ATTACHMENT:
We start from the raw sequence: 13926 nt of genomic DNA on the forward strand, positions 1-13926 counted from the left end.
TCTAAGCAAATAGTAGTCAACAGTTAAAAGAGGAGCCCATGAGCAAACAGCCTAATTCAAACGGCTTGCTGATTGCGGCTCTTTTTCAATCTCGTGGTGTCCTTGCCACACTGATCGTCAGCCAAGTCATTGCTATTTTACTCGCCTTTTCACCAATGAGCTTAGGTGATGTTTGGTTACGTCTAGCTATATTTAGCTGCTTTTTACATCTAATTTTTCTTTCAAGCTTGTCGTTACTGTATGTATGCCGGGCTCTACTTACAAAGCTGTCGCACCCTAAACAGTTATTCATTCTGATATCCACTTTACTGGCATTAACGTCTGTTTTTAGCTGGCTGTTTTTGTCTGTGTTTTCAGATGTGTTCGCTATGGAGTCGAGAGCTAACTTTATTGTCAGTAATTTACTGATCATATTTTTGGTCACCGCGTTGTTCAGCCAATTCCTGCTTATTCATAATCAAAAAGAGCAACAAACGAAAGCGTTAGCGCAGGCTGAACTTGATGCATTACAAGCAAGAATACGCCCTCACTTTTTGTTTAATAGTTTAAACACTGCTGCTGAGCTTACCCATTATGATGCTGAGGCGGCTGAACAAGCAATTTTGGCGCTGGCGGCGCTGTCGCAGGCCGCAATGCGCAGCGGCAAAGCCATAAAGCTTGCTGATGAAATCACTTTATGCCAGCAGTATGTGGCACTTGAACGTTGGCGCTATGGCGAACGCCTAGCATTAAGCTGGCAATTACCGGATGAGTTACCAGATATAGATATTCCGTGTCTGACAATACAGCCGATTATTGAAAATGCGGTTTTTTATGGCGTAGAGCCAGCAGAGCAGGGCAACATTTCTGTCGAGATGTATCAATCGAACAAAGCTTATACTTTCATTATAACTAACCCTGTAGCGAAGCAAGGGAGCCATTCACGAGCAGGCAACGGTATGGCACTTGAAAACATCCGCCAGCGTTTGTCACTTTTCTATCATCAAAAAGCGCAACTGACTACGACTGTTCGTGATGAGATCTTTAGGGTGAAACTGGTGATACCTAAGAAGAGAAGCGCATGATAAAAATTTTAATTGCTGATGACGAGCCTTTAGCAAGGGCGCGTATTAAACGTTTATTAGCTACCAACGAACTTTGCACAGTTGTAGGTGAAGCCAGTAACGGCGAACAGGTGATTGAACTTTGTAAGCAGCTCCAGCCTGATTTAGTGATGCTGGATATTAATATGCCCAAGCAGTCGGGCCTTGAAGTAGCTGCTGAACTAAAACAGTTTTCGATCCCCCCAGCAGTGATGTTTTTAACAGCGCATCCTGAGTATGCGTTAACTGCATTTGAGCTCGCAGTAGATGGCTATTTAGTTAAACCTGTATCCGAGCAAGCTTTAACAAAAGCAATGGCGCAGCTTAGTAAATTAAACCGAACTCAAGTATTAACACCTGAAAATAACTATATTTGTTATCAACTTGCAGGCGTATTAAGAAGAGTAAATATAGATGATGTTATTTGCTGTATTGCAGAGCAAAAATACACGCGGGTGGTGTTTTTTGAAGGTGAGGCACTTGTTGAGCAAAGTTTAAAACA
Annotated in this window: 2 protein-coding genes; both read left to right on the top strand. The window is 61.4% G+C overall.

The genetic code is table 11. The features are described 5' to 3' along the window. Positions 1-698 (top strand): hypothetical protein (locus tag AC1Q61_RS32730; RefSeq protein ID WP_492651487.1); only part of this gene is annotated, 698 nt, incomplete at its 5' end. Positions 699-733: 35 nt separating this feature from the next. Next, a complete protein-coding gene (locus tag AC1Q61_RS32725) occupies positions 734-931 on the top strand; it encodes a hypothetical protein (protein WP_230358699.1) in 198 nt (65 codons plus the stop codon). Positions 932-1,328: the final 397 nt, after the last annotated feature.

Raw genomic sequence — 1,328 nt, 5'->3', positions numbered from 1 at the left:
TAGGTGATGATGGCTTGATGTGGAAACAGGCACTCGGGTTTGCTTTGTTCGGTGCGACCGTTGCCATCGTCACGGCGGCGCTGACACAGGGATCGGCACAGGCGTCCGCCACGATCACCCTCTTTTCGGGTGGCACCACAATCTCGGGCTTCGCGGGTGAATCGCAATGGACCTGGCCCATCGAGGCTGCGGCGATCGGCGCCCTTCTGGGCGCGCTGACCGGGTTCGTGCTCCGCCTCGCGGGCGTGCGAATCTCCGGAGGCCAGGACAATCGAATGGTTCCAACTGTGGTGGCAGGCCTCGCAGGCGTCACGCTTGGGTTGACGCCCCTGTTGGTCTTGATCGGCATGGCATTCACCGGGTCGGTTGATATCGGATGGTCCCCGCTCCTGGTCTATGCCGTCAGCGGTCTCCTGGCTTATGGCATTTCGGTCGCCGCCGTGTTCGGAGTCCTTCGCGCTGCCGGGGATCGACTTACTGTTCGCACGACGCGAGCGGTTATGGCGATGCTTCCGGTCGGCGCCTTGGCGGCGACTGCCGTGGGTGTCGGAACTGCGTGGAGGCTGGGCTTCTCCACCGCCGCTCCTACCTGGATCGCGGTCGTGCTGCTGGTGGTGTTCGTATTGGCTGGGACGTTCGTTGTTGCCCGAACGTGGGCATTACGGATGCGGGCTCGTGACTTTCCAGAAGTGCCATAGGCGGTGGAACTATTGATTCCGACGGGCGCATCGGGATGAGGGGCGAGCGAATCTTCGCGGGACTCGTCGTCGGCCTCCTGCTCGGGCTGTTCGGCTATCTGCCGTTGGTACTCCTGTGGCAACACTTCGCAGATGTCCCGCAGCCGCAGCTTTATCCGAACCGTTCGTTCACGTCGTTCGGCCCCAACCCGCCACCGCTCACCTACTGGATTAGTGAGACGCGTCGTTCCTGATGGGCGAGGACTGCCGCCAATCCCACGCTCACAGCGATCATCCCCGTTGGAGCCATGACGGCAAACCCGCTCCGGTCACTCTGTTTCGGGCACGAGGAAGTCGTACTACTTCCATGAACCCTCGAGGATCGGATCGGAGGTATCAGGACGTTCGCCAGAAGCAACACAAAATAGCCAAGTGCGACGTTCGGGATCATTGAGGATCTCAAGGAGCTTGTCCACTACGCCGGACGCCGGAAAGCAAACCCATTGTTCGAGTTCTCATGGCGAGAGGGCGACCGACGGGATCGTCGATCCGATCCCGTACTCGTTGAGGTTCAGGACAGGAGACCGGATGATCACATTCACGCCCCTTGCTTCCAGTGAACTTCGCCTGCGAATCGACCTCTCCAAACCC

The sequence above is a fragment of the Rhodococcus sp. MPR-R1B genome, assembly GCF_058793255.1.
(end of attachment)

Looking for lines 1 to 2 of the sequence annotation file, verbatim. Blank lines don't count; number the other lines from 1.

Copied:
We start from the raw sequence: 13926 nt of genomic DNA on the forward strand, positions 1-13926 counted from the left end.
TCTAAGCAAATAGTAGTCAACAGTTAAAAGAGGAGCCCATGAGCAAACAGCCTAATTCAAACGGCTTGCTGATTGCGGCTCTTTTTCAATCTCGTGGTGTCCTTGCCACACTGATCGTCAGCCAAGTCATTGCTATTTTACTCGCCTTTTCACCAATGAGCTTAGGTGATGTTTGGTTACGTCTAGCTATATTTAGCTGCTTTTTACATCTAATTTTTCTTTCAAGCTTGTCGTTACTGTATGTATGCCGGGCTCTACTTACAAAGCTGTCGCACCCTAAACAGTTATTCATTCTGATATCCACTTTACTGGCATTAACGTCTGTTTTTAGCTGGCTGTTTTTGTCTGTGTTTTCAGATGTGTTCGCTATGGAGTCGAGAGCTAACTTTATTGTCAGTAATTTACTGATCATATTTTTGGTCACCGCGTTGTTCAGCCAATTCCTGCTTATTCATAATCAAAAAGAGCAACAAACGAAAGCGTTAGCGCAGGCTGAACTTGATGCATTACAAGCAAGAATACGCCCTCACTTTTTGTTTAATAGTTTAAACACTGCTGCTGAGCTTACCCATTATGATGCTGAGGCGGCTGAACAAGCAATTTTGGCGCTGGCGGCGCTGTCGCAGGCCGCAATGCGCAGCGGCAAAGCCATAAAGCTTGCTGATGAAATCACTTTATGCCAGCAGTATGTGGCACTTGAACGTTGGCGCTATGGCGAACGCCTAGCATTAAGCTGGCAATTACCGGATGAGTTACCAGATATAGATATTCCGTGTCTGACAATACAGCCGATTATTGAAAATGCGGTTTTTTATGGCGTAGAGCCAGCAGAGCAGGGCAACATTTCTGTCGAGATGTATCAATCGAACAAAGCTTATACTTTCATTATAACTAACCCTGTAGCGAAGCAAGGGAGCCATTCACGAGCAGGCAACGGTATGGCACTTGAAAACATCCGCCAGCGTTTGTCACTTTTCTATCATCAAAAAGCGCAACTGACTACGACTGTTCGTGATGAGATCTTTAGGGTGAAACTGGTGATACCTAAGAAGAGAAGCGCATGATAAAAATTTTAATTGCTGATGACGAGCCTTTAGCAAGGGCGCGTATTAAACGTTTATTAGCTACCAACGAACTTTGCACAGTTGTAGGTGAAGCCAGTAACGGCGAACAGGTGATTGAACTTTGTAAGCAGCTCCAGCCTGATTTAGTGATGCTGGATATTAATATGCCCAAGCAGTCGGGCCTTGAAGTAGCTGCTGAACTAAAACAGTTTTCGATCCCCCCAGCAGTGATGTTTTTAACAGCGCATCCTGAGTATGCGTTAACTGCATTTGAGCTCGCAGTAGATGGCTATTTAGTTAAACCTGTATCCGAGCAAGCTTTAACAAAAGCAATGGCGCAGCTTAGTAAATTAAACCGAACTCAAGTATTAACACCTGAAAATAACTATATTTGTTATCAACTTGCAGGCGTATTAAGAAGAGTAAATATAGATGATGTTATTTGCTGTATTGCAGAGCAAAAATACACGCGGGTGGTGTTTTTTGAAGGTGAGGCACTTGTTGAGCAAAGTTTAAAACA